Higher-Level Agency and Directionality in Ecology and Earth Science
An organizational account of ecological functions
Paride Bollettin obtained his PhD in Social Anthropology at the Università degli Studi di Siena. In sequence he worked as a researcher and as a professor in various universities in Italy, Brazil, Latvia and UK. Actually acts as an assistant professor at the Department of Anthropology, Faculty of Science, Masaryk University. He had worked with the Mebengokré of the Trincheira-Bacajá Indigenous Land for sixteen years, developing collaborative researches in diverse topics, including the local experiences of socio-ecological relations.
Directionality in Genomics and Macroevolution
Mutation rates, variational specificity, and genomic directionality
University of Haifa
Dr. Bolotin develops and executes computational pipelines for the Livnat lab’s ultra-high resolution studies of de novo mutation origination rates as well as applies bioinformatics tools and develops scripts to analyze publicly available datasets in order to conducts a host of studies on the fundamental nature of mutation, including research on structural variation in the human and primate genomes to test predictions of interaction-based evolution. Dr. Bolotin received his undergraduate degree magna cum laude from the Israel Institute of Technology, the Technion, and then continued to a direct PhD track in computational evolutionary genomics with Prof. Ruth Hershberg at the Ruth and Bruce Rappaport Faculty of Medicine at the Technion. Following Ph.D., he joined the Livnat lab as a postdoctoral researcher.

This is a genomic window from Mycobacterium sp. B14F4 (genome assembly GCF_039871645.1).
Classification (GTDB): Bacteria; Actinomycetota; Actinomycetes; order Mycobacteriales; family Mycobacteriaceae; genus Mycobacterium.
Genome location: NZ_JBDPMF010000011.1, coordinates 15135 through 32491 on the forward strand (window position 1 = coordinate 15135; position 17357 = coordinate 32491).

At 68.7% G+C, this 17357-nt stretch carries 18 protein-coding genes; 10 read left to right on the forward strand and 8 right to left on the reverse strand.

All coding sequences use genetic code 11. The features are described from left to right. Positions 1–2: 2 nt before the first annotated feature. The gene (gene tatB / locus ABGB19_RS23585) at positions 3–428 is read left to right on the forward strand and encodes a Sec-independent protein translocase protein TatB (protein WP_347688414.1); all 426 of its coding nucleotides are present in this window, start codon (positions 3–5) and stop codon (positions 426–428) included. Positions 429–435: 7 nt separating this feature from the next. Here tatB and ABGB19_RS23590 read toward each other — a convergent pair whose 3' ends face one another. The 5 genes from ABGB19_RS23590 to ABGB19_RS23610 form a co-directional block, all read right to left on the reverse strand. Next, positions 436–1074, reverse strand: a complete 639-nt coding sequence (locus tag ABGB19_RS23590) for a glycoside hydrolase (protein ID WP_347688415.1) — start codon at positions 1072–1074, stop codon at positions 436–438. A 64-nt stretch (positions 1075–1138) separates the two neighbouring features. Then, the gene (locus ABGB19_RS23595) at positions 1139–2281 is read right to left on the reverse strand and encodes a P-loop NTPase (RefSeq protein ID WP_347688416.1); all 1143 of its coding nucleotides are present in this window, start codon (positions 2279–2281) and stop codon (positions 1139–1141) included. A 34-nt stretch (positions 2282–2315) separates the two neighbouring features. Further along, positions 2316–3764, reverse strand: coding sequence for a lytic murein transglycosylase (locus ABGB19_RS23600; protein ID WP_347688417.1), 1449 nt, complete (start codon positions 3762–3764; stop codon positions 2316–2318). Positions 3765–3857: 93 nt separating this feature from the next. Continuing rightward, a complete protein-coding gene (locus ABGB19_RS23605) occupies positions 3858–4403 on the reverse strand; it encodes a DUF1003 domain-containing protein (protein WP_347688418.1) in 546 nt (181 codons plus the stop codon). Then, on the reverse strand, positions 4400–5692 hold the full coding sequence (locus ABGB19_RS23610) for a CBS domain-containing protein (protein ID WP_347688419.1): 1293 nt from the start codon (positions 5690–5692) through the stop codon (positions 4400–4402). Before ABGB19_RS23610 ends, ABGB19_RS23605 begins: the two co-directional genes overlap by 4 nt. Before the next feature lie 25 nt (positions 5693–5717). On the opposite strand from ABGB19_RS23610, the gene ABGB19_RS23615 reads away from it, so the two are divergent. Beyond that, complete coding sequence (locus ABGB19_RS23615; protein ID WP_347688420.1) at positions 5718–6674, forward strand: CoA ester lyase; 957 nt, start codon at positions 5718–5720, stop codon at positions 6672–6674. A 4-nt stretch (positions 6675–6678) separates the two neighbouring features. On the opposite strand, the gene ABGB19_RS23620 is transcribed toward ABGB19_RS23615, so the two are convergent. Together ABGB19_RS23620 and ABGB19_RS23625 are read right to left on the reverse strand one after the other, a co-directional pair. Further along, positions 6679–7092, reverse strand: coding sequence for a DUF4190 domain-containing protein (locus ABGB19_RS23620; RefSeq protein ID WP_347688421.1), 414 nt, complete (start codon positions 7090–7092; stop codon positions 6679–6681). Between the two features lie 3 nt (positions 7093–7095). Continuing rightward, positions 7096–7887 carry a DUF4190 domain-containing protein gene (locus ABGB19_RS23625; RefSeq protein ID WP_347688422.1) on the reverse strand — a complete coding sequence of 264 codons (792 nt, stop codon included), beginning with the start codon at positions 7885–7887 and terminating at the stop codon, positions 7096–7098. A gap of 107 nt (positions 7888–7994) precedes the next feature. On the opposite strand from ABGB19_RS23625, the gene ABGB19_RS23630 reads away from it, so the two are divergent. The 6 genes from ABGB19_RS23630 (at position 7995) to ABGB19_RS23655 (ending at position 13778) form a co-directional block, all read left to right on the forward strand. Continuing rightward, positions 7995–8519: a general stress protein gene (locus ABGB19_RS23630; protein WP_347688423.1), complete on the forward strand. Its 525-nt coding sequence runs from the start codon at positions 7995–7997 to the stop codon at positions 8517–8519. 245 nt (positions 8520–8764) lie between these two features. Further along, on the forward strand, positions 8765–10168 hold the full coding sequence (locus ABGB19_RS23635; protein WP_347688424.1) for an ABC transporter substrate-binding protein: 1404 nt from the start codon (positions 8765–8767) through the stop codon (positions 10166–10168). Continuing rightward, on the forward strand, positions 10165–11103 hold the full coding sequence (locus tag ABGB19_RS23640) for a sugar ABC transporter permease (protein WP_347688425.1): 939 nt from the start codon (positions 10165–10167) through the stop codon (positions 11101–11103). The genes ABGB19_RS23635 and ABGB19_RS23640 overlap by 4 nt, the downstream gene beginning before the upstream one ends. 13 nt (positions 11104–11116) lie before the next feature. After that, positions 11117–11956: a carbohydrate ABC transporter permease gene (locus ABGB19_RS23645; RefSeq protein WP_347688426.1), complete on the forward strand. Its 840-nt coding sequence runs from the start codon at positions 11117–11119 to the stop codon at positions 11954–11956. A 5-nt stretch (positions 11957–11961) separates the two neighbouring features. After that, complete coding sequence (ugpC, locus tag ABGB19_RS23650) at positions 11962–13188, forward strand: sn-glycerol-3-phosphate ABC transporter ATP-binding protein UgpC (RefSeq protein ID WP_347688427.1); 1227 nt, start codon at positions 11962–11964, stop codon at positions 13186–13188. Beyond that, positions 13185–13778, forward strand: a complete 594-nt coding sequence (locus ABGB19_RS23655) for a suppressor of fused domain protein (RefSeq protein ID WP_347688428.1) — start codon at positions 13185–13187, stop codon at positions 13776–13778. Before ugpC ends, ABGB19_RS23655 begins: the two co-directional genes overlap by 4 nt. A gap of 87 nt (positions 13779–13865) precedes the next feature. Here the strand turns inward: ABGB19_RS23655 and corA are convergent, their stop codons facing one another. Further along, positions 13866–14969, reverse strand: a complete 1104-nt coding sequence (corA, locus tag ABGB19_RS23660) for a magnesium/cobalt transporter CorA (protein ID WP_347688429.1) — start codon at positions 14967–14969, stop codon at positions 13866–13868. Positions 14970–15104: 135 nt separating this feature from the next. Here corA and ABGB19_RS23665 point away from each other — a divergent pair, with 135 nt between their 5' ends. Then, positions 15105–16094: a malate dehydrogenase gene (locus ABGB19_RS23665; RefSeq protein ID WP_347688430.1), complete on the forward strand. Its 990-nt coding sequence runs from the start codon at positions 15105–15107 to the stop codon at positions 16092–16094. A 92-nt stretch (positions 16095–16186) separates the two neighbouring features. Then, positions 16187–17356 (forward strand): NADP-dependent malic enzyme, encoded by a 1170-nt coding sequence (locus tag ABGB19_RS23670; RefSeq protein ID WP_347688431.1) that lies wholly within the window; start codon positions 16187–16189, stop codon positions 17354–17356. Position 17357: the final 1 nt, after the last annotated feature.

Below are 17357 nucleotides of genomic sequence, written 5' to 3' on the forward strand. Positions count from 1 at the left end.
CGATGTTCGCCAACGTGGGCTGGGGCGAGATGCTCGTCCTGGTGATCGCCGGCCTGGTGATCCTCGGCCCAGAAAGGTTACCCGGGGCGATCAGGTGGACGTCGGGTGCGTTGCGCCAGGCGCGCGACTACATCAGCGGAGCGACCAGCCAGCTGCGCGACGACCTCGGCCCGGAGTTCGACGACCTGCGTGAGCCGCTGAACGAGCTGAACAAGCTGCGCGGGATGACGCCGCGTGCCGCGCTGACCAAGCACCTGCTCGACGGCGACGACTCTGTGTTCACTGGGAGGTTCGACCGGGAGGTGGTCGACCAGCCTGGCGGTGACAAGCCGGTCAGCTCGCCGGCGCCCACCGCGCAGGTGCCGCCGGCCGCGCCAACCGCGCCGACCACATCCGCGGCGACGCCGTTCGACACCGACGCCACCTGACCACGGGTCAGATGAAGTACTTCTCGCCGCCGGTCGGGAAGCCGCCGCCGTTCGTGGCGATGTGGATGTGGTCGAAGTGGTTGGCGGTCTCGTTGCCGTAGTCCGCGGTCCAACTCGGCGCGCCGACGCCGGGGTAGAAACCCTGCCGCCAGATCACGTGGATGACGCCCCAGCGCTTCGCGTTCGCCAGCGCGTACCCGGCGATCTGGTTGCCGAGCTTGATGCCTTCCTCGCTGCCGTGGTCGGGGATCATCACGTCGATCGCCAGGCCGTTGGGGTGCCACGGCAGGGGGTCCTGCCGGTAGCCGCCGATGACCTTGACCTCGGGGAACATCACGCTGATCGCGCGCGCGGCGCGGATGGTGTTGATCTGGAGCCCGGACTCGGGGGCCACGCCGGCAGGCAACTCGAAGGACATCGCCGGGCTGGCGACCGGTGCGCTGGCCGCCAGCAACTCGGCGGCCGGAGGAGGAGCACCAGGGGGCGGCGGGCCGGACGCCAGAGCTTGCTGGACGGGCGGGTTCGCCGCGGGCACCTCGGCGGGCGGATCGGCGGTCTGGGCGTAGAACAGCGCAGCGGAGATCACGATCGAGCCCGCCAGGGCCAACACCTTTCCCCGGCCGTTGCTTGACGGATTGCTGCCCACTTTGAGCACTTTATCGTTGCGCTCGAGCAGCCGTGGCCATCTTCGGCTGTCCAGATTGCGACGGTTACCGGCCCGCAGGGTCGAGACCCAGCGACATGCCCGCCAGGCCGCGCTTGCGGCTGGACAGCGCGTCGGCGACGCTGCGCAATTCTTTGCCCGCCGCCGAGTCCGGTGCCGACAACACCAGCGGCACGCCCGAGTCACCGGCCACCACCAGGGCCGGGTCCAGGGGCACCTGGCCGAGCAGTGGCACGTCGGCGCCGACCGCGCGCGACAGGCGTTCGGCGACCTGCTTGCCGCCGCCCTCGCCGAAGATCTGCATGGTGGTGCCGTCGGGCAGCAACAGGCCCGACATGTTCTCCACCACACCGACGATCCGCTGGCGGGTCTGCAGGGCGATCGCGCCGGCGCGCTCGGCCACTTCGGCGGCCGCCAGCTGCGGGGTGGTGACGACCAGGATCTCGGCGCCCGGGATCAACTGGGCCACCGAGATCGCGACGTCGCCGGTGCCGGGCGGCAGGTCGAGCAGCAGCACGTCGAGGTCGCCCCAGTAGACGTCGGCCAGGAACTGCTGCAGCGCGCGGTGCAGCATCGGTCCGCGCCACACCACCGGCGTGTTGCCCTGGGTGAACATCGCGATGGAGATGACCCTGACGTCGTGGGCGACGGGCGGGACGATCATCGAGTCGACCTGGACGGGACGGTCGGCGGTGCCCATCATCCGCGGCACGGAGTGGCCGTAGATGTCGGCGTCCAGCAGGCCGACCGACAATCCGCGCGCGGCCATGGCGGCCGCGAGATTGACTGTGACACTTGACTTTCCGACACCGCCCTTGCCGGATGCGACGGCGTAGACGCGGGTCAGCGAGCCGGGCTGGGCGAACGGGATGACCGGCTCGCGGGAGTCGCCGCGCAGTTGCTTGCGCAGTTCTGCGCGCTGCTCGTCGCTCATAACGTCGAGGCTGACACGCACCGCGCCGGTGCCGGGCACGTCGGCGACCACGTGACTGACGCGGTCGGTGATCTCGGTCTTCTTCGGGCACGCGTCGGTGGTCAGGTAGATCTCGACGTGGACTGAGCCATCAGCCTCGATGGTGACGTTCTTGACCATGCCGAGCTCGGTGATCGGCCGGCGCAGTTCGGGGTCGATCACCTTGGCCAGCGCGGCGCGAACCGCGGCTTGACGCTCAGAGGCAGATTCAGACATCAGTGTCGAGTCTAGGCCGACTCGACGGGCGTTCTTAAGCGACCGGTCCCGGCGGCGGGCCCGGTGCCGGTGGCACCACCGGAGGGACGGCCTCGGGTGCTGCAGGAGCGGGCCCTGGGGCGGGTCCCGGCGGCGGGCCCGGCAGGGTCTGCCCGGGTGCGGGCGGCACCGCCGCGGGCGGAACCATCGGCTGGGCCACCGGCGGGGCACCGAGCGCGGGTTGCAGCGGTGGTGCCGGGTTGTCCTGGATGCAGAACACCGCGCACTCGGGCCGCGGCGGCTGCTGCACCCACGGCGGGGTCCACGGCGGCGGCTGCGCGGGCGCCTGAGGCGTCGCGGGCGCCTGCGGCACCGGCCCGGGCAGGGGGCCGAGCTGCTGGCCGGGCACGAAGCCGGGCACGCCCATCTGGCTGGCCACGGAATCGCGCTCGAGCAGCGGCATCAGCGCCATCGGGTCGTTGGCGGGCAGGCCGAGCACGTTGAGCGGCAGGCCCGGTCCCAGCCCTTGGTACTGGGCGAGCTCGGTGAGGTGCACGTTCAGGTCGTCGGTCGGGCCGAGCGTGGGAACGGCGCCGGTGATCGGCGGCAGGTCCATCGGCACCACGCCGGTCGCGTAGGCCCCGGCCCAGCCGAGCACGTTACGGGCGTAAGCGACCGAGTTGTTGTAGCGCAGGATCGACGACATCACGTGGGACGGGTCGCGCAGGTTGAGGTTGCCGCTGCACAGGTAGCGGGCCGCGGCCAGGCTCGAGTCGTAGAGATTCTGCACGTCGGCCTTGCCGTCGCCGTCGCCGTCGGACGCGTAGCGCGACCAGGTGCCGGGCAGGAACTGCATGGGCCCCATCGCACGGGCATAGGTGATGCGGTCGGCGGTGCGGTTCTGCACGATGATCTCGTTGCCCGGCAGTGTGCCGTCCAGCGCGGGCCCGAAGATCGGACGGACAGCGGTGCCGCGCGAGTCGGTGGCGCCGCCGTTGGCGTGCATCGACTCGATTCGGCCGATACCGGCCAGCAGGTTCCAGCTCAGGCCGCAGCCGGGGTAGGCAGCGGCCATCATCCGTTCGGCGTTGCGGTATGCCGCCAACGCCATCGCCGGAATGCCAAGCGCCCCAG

Evolutionary Origins and Transitions of Agency
Transitions in individuality: from ecology to teleonomy
Subaward Principal Investigator
Pierrick is a philosopher of biology at Macquarie University, in Australia, with a background in evolutionary biology and ecology. Pierrick works mainly on conceptual issues related to evolutionary theory, the concept of biological individuality, and major transitions in evolution. He also has interests in the philosophy of causation and cognitive science.
Pierrick has recently published a short book at Cambridge University Press in which he explores the status of units and levels of selection in evolutionary theory. He proposes a suite of criteria to distinguish genuine from arbitrary or conventional units and levels of selection.
Evolutionary Origins and Transitions of Agency
University of Leeds